Skip to main content

Canada Ontario will not have two-tier health care, minister says, but plans remain under wraps

Ontario Health Minister Christine Elliot in the Queens Park Legislature in Toronto, on Oct. 30, 2018.

Chris Young/The Canadian Press

Ontario Health Minister Christine Elliott is looking to calm fears that the Progressive Conservative government is creating a two-tier health-care system, but will not offer specifics about changes that are coming, saying only that consultations are under way.

A day after the NDP leaked a draft government bill that sparked concerns about privatization, Ms. Elliott accused the opposition party of “fear-mongering” and said her government will not expand private hospitals or create a system that allows people to pay out of pocket to access better health care.

“I want to assure the people of Ontario that we are dedicated to the principle of universal access to health care through our public health-care system,” Ms. Elliott told The Globe and Mail in an interview on Friday.

Story continues below advertisement

“No one will be able to jump ahead in line because of money concerns. We are dedicated to improving service for the public.”

Still, Ms. Elliott refused to comment on the details of an 81-page draft bill called the Health System Efficiency Act, which outlines the tentative plans for a new “super agency” to manage health-care services. The draft bill would allow the government to transfer the responsibilities of organizations including any local health integration network (LHIN), Cancer Care Ontario, eHealth Ontario and the Trillium Gift of Life Network to the super agency.

“We’re still doing our consultations. It’s not been finalized,” Ms. Elliott said. “We’re looking for the best model to make sure that we can get best value for our health dollars. We’re spending $61-billion a year on health care in Ontario, but study after study shows that we’re not getting the best value for those dollars.”

Ms. Elliott did not rule out further expanding private delivery of health care within the public system. Ontario already has many privately run facilities, such as labs and diagnostic-imaging centres. But she said the government is not focused on it.

“We’re concentrating on strengthening the aspects of our public health-care system, because we know that we need transformational change,” she said, adding that the government’s plans will be released “very soon.”

The draft bill does not explicitly use the term “privatization,” but it contains language that NDP Leader Andrea Horwath said would open the door to privatizing health care, including hospitals. Ms. Elliott later dismissed the claims, saying Ms. Horwath was “crying wolf.”

Ms. Horwath called the bill “a blueprint for privatization.” She told reporters it “is going to create an agency that is then going to farm out health-care services to whatever agency for-profit … can provide it.”

Story continues below advertisement

Ms. Elliott said Friday that it is important to find out how the bill leaked.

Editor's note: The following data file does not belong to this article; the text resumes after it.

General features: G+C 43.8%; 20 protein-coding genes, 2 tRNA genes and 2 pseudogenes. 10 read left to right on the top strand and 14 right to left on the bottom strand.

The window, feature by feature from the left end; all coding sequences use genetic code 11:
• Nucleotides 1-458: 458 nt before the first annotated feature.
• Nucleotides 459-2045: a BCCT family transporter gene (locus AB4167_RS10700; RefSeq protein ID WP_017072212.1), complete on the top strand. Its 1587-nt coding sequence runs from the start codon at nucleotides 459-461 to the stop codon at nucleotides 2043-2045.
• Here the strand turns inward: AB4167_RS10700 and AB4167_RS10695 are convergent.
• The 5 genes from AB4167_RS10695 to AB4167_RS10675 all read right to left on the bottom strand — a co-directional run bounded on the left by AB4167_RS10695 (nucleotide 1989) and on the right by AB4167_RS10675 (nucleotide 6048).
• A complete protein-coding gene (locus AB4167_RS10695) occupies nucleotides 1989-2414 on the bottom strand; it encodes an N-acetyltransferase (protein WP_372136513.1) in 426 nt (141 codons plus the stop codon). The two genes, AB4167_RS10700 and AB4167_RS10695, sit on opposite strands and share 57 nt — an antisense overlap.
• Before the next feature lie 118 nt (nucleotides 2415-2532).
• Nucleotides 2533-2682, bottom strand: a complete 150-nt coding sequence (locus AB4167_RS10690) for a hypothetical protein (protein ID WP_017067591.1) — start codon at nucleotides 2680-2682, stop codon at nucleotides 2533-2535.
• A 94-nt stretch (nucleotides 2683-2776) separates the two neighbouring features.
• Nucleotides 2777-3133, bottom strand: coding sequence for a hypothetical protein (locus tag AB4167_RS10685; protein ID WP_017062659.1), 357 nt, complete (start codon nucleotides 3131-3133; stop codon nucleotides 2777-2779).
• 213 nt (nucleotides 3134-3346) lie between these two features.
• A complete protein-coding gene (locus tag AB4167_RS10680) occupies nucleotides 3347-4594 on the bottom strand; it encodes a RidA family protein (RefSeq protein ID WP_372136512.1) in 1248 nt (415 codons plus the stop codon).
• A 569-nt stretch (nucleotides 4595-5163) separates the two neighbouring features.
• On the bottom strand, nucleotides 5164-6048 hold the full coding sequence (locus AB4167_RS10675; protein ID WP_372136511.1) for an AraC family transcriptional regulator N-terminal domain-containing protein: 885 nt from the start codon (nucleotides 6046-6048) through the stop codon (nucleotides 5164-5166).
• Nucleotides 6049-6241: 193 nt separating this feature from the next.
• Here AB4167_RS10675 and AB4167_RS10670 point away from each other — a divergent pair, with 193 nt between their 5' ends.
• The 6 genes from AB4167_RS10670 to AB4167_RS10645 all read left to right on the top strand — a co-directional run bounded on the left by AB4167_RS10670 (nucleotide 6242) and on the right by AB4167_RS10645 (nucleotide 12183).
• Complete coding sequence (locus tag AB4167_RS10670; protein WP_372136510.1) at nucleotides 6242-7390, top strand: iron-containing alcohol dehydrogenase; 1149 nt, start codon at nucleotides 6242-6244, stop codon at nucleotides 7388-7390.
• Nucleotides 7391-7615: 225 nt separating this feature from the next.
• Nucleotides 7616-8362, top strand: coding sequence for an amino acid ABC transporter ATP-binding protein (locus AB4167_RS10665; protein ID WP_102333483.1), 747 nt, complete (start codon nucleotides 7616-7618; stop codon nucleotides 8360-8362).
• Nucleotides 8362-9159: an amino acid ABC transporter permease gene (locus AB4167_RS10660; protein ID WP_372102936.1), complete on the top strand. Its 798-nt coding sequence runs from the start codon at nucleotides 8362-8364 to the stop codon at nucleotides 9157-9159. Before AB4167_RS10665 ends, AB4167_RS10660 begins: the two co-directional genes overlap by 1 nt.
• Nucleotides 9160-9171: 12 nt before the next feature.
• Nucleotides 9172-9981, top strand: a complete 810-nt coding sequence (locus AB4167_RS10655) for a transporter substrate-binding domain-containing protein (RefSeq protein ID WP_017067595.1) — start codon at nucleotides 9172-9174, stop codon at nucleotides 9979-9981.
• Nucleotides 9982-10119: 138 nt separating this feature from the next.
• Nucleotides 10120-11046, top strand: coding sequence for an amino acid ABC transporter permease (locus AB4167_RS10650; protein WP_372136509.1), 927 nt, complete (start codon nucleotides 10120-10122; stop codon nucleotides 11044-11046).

“There are many confidential matters that are discussed in the Ministry of Health and all of the other ministries,” she said. "I know the civil servants of Ontario take their responsibilities very seriously too, and so this isn’t good for the politicians or for the civil service or for the people of Ontario. So we need to find out what happened here.”

Karen Palmer, an adjunct professor of health sciences at Simon Fraser University, said centralizing Ontario’s health system could cut administrative costs, but might not be the best solution for patients. She said it would be “a shame” to lose agencies such as Cancer Care Ontario and the Trillium Gift of Life Network, which she says perform well, in the name of centralization.

“Everything is certainly not broken in Ontario’s decentralized system of LHINs. In fact, there’s much that’s good about it,” she said.

With reports from The Canadian Press and Carly Weeks

Report an error Editorial code of conduct
Due to technical reasons, we have temporarily removed commenting from our articles. We hope to have this fixed soon. Thank you for your patience. If you are looking to give feedback on our new site, please send it along to feedback@globeandmail.com. If you want to write a letter to the editor, please forward to letters@globeandmail.com.

Welcome to The Globe and Mail’s comment community. This is a space where subscribers can engage with each other and Globe staff. Non-subscribers can read and sort comments but will not be able to engage with them in any way. Click here to subscribe.

If you would like to write a letter to the editor, please forward it to letters@globeandmail.com. Readers can also interact with The Globe on Facebook and Twitter .

Welcome to The Globe and Mail’s comment community. This is a space where subscribers can engage with each other and Globe staff. Non-subscribers can read and sort comments but will not be able to engage with them in any way. Click here to subscribe.

If you would like to write a letter to the editor, please forward it to letters@globeandmail.com. Readers can also interact with The Globe on Facebook and Twitter .

Welcome to The Globe and Mail’s comment community. This is a space where subscribers can engage with each other and Globe staff.

We aim to create a safe and valuable space for discussion and debate. That means:

  • Treat others as you wish to be treated
  • Criticize ideas, not people
  • Stay on topic
  • Avoid the use of toxic and offensive language
  • Flag bad behaviour

Comments that violate our community guidelines will be removed.

Read our community guidelines here

Discussion loading ...

Cannabis pro newsletter